You will have to look at the device itself, so before removing it from its mounting, deactivate it or set it on silent. Some models simply have batteries that can be removed if needed.
It should have an indication on the device itself stating either “Photoelectric” or “Ionisation,” or a symbol with the letters “P” or “I” on the back.
Which types of fire alarm are vulnerable to vapour?
There are only two main types of smoke detectors you should be concerned of activating with vapour.
One is more likely to trip than the other, but be on the lookout for both:
Ionisation alarms: These are sensitive to small particles of smoke and utilise two electrically charged plates and a small amount of radioactive material. When smoke or vapour enters the chamber (the smoke detector), the electricity between the two plates is disrupted, tripping the alarm.
Optical alarms: These much more sensitive smoke detectors work by beaming infra-red light. When vapour or smoke particles enter the chamber, they scatter the beams of light to activate light sensors. These sensors are in the form of infra-red LEDs which pulse a beam of light into the sensor chamber every 10 seconds or so to check for smoke particles.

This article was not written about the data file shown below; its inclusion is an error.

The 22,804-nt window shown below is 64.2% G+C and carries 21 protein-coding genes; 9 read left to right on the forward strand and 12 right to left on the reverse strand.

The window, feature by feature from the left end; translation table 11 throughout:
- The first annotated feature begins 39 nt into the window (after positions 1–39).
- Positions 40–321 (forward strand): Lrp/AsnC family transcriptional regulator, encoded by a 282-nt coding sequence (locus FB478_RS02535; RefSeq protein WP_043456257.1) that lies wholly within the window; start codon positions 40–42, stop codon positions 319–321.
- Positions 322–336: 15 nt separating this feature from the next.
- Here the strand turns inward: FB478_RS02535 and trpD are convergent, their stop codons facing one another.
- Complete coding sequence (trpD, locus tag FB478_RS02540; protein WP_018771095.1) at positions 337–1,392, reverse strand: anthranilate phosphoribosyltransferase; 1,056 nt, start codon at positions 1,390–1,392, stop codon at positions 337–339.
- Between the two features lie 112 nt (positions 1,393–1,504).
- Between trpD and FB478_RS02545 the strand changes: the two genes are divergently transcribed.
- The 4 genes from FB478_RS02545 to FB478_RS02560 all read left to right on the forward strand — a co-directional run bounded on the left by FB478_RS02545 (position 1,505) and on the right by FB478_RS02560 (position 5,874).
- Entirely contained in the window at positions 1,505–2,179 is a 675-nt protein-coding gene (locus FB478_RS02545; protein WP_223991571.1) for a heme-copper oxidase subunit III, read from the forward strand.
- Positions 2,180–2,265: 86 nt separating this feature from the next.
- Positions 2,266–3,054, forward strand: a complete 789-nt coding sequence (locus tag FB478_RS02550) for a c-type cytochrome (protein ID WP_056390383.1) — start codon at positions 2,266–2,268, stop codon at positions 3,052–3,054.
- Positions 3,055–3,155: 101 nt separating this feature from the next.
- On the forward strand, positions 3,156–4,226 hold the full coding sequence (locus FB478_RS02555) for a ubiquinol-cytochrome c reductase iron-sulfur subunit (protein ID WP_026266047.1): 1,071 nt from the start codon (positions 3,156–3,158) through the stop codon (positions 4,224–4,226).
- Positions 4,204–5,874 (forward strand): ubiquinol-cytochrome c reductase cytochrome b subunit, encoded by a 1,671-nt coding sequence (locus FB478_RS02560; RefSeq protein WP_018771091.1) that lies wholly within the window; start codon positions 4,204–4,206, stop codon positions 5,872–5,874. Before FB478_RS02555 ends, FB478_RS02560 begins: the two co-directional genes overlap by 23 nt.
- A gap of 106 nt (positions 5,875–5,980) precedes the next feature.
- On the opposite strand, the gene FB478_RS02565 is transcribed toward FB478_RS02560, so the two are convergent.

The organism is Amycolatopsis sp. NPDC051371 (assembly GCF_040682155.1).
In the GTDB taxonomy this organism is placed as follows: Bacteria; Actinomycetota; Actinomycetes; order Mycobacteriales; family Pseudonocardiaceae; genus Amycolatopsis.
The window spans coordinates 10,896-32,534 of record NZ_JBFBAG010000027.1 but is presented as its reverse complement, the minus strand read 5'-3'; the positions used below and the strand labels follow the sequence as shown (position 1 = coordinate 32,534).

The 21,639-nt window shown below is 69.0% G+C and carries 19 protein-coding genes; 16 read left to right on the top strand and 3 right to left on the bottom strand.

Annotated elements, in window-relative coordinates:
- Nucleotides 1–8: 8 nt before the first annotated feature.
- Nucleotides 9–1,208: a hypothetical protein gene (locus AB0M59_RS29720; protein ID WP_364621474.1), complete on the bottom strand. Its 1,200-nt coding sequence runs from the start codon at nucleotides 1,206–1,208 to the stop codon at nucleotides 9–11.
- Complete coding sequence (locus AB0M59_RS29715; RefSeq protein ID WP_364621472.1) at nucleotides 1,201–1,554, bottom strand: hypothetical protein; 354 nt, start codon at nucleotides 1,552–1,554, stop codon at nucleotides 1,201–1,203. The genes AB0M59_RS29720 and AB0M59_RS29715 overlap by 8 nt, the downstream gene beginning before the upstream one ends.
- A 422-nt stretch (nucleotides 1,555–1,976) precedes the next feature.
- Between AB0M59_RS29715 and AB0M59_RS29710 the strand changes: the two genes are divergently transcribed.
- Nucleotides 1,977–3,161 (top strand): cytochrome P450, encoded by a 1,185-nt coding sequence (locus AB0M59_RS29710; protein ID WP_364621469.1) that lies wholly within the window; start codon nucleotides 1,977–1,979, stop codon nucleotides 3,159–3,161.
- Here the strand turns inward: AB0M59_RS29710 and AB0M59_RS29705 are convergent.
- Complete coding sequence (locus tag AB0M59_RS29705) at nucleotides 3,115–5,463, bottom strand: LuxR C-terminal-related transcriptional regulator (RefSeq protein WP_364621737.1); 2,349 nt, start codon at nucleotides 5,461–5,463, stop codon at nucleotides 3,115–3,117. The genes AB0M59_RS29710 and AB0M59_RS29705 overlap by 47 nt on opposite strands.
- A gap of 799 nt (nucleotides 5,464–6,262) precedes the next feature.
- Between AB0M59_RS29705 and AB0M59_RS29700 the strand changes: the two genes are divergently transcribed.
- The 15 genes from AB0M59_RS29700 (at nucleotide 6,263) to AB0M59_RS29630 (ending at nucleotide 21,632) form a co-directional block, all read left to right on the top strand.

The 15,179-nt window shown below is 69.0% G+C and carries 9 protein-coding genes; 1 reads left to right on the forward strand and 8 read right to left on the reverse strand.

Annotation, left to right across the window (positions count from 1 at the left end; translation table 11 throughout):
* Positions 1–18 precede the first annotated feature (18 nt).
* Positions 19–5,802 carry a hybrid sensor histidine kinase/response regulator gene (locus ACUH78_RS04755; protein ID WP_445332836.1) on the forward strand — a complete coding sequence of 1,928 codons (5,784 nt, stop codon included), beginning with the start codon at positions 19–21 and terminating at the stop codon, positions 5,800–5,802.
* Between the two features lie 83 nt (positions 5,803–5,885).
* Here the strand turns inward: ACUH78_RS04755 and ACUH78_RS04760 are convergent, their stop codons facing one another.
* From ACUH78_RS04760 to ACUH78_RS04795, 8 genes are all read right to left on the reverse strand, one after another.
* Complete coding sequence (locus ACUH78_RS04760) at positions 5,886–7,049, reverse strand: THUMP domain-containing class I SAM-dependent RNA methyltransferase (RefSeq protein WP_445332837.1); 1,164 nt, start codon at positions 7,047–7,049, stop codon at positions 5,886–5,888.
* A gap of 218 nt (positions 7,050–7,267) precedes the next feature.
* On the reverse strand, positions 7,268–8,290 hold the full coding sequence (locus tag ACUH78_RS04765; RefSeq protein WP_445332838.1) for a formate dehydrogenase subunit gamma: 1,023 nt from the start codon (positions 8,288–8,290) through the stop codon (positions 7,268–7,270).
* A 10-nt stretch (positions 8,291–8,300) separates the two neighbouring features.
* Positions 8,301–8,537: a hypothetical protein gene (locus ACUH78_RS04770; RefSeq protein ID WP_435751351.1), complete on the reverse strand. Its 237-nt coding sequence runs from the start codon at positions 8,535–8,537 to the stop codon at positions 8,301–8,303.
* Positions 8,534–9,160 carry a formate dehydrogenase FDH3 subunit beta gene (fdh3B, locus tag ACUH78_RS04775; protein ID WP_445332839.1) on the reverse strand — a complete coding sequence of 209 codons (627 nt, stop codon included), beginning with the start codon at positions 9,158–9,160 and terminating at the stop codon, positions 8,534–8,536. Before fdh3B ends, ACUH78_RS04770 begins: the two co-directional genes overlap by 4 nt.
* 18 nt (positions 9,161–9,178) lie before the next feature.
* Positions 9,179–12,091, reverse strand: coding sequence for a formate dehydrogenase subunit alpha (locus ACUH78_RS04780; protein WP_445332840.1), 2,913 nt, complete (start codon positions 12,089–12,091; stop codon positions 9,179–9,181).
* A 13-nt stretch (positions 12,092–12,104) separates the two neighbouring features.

Heat alarms: These are mostly used in kitchens and the least probable to trigger an alarm because of vapour. They’re obviously heat activated and since vaping does not produce any significant heat, you have nothing to worry about.
4 Tips to vape without setting off smoke detectors
First off, we advise not to vape where there is a policy against it.
Policies can sometimes be unfair, but you personally risk a fine, and it can create a bad image for vapers.
It’s not all sour though, there are places where you’re allowed to vape which might have smoke detectors. Offices and warehouses are two examples.
These are great examples of times when it’s fine to vape, but you’d still need to think about being discreet enough not to trip the detector.
With vape safety in mind, we’ve put together 4 simple guidelines to follow to avoid setting off a smoke detector for the wrong reasons.
- Blow vapour away from the smoke detector
The most obvious comes first, because it’s what will mostly determine if the alarm trips or not.